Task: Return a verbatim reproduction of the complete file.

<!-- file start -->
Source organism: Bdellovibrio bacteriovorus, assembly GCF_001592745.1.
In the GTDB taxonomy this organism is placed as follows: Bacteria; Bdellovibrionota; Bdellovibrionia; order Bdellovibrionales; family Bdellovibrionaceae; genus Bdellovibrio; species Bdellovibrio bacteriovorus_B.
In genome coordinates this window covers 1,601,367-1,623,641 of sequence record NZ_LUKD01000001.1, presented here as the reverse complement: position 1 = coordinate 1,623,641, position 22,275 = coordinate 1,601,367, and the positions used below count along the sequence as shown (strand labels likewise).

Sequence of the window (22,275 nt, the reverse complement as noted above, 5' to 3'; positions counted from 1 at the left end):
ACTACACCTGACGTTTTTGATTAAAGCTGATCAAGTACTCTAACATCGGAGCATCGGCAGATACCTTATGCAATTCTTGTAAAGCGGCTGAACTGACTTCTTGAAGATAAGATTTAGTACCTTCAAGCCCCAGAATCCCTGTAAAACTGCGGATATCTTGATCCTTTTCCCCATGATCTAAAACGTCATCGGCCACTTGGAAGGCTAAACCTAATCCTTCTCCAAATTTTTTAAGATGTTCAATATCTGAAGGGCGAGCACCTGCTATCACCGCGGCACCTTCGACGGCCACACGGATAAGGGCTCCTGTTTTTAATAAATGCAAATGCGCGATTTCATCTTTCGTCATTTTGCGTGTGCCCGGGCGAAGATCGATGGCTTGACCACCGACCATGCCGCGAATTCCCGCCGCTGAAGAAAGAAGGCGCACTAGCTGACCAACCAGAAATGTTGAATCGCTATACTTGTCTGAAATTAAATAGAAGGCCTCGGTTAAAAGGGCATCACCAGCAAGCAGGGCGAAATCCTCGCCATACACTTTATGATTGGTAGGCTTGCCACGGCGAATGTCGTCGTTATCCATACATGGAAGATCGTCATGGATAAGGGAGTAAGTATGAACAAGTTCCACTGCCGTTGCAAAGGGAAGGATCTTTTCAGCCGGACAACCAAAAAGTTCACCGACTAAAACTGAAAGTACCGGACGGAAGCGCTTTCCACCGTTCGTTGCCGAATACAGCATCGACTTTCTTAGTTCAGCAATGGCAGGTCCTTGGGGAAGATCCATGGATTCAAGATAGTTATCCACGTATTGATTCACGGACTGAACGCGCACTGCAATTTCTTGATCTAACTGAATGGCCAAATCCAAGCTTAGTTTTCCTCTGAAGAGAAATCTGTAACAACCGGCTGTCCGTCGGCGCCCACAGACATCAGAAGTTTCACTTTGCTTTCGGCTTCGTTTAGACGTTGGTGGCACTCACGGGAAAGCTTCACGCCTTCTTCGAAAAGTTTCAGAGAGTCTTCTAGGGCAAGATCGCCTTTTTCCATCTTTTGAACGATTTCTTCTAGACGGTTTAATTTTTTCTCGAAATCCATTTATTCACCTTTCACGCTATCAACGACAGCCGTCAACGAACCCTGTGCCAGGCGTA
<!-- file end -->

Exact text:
Source organism: Bdellovibrio bacteriovorus, assembly GCF_001592745.1.
In the GTDB taxonomy this organism is placed as follows: Bacteria; Bdellovibrionota; Bdellovibrionia; order Bdellovibrionales; family Bdellovibrionaceae; genus Bdellovibrio; species Bdellovibrio bacteriovorus_B.
In genome coordinates this window covers 1,601,367-1,623,641 of sequence record NZ_LUKD01000001.1, presented here as the reverse complement: position 1 = coordinate 1,623,641, position 22,275 = coordinate 1,601,367, and the positions used below count along the sequence as shown (strand labels likewise).

Sequence of the window (22,275 nt, the reverse complement as noted above, 5' to 3'; positions counted from 1 at the left end):
ACTACACCTGACGTTTTTGATTAAAGCTGATCAAGTACTCTAACATCGGAGCATCGGCAGATACCTTATGCAATTCTTGTAAAGCGGCTGAACTGACTTCTTGAAGATAAGATTTAGTACCTTCAAGCCCCAGAATCCCTGTAAAACTGCGGATATCTTGATCCTTTTCCCCATGATCTAAAACGTCATCGGCCACTTGGAAGGCTAAACCTAATCCTTCTCCAAATTTTTTAAGATGTTCAATATCTGAAGGGCGAGCACCTGCTATCACCGCGGCACCTTCGACGGCCACACGGATAAGGGCTCCTGTTTTTAATAAATGCAAATGCGCGATTTCATCTTTCGTCATTTTGCGTGTGCCCGGGCGAAGATCGATGGCTTGACCACCGACCATGCCGCGAATTCCCGCCGCTGAAGAAAGAAGGCGCACTAGCTGACCAACCAGAAATGTTGAATCGCTATACTTGTCTGAAATTAAATAGAAGGCCTCGGTTAAAAGGGCATCACCAGCAAGCAGGGCGAAATCCTCGCCATACACTTTATGATTGGTAGGCTTGCCACGGCGAATGTCGTCGTTATCCATACATGGAAGATCGTCATGGATAAGGGAGTAAGTATGAACAAGTTCCACTGCCGTTGCAAAGGGAAGGATCTTTTCAGCCGGACAACCAAAAAGTTCACCGACTAAAACTGAAAGTACCGGACGGAAGCGCTTTCCACCGTTCGTTGCCGAATACAGCATCGACTTTCTTAGTTCAGCAATGGCAGGTCCTTGGGGAAGATCCATGGATTCAAGATAGTTATCCACGTATTGATTCACGGACTGAACGCGCACTGCAATTTCTTGATCTAACTGAATGGCCAAATCCAAGCTTAGTTTTCCTCTGAAGAGAAATCTGTAACAACCGGCTGTCCGTCGGCGCCCACAGACATCAGAAGTTTCACTTTGCTTTCGGCTTCGTTTAGACGTTGGTGGCACTCACGGGAAAGCTTCACGCCTTCTTCGAAAAGTTTCAGAGAGTCTTCTAGGGCAAGATCGCCTTTTTCCATCTTTTGAACGATTTCTTCTAGACGGTTTAATTTTTTCTCGAAATCCATTTATTCACCTTTCACGCTATCAACGACAGCCGTCAACGAACCCTGTGCCAGGCGTA